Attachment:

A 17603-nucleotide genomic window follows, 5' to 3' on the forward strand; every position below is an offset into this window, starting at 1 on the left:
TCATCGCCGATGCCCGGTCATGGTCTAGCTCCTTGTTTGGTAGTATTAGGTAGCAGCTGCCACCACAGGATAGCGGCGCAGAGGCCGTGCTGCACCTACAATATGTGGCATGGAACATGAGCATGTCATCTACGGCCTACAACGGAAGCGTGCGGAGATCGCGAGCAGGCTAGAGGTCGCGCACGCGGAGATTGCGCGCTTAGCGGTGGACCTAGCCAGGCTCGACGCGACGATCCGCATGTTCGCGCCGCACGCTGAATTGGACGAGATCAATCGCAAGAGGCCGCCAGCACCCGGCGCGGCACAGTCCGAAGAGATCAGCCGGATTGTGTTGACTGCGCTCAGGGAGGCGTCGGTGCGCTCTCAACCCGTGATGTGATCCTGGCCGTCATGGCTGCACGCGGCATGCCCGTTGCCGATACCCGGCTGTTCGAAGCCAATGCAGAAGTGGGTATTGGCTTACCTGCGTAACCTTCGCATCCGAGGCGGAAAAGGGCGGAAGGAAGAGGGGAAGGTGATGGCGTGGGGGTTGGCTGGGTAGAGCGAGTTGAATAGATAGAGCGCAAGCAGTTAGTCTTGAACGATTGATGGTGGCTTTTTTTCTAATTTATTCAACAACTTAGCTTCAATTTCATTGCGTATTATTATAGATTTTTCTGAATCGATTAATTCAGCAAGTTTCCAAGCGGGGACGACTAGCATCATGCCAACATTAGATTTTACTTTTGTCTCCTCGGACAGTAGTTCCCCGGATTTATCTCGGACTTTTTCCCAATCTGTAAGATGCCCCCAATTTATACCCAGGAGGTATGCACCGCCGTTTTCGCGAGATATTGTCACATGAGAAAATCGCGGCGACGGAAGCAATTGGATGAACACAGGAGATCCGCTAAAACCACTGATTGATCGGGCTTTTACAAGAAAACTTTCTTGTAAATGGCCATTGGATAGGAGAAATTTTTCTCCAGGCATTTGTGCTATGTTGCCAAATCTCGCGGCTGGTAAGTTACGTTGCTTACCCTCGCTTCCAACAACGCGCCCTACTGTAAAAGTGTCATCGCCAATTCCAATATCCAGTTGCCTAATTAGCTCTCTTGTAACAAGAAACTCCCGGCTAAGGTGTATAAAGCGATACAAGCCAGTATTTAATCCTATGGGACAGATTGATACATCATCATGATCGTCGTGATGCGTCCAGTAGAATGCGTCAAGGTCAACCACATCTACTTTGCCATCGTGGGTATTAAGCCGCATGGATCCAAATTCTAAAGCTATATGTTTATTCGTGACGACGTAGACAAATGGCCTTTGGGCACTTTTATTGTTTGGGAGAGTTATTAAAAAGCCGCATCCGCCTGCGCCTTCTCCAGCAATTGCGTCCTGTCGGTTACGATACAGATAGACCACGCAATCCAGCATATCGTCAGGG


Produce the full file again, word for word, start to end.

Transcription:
A 17603-nucleotide genomic window follows, 5' to 3' on the forward strand; every position below is an offset into this window, starting at 1 on the left:
TCATCGCCGATGCCCGGTCATGGTCTAGCTCCTTGTTTGGTAGTATTAGGTAGCAGCTGCCACCACAGGATAGCGGCGCAGAGGCCGTGCTGCACCTACAATATGTGGCATGGAACATGAGCATGTCATCTACGGCCTACAACGGAAGCGTGCGGAGATCGCGAGCAGGCTAGAGGTCGCGCACGCGGAGATTGCGCGCTTAGCGGTGGACCTAGCCAGGCTCGACGCGACGATCCGCATGTTCGCGCCGCACGCTGAATTGGACGAGATCAATCGCAAGAGGCCGCCAGCACCCGGCGCGGCACAGTCCGAAGAGATCAGCCGGATTGTGTTGACTGCGCTCAGGGAGGCGTCGGTGCGCTCTCAACCCGTGATGTGATCCTGGCCGTCATGGCTGCACGCGGCATGCCCGTTGCCGATACCCGGCTGTTCGAAGCCAATGCAGAAGTGGGTATTGGCTTACCTGCGTAACCTTCGCATCCGAGGCGGAAAAGGGCGGAAGGAAGAGGGGAAGGTGATGGCGTGGGGGTTGGCTGGGTAGAGCGAGTTGAATAGATAGAGCGCAAGCAGTTAGTCTTGAACGATTGATGGTGGCTTTTTTTCTAATTTATTCAACAACTTAGCTTCAATTTCATTGCGTATTATTATAGATTTTTCTGAATCGATTAATTCAGCAAGTTTCCAAGCGGGGACGACTAGCATCATGCCAACATTAGATTTTACTTTTGTCTCCTCGGACAGTAGTTCCCCGGATTTATCTCGGACTTTTTCCCAATCTGTAAGATGCCCCCAATTTATACCCAGGAGGTATGCACCGCCGTTTTCGCGAGATATTGTCACATGAGAAAATCGCGGCGACGGAAGCAATTGGATGAACACAGGAGATCCGCTAAAACCACTGATTGATCGGGCTTTTACAAGAAAACTTTCTTGTAAATGGCCATTGGATAGGAGAAATTTTTCTCCAGGCATTTGTGCTATGTTGCCAAATCTCGCGGCTGGTAAGTTACGTTGCTTACCCTCGCTTCCAACAACGCGCCCTACTGTAAAAGTGTCATCGCCAATTCCAATATCCAGTTGCCTAATTAGCTCTCTTGTAACAAGAAACTCCCGGCTAAGGTGTATAAAGCGATACAAGCCAGTATTTAATCCTATGGGACAGATTGATACATCATCATGATCGTCGTGATGCGTCCAGTAGAATGCGTCAAGGTCAACCACATCTACTTTGCCATCGTGGGTATTAAGCCGCATGGATCCAAATTCTAAAGCTATATGTTTATTCGTGACGACGTAGACAAATGGCCTTTGGGCACTTTTATTGTTTGGGAGAGTTATTAAAAAGCCGCATCCGCCTGCGCCTTCTCCAGCAATTGCGTCCTGTCGGTTACGATACAGATAGACCACGCAATCCAGCATATCGTCAGGG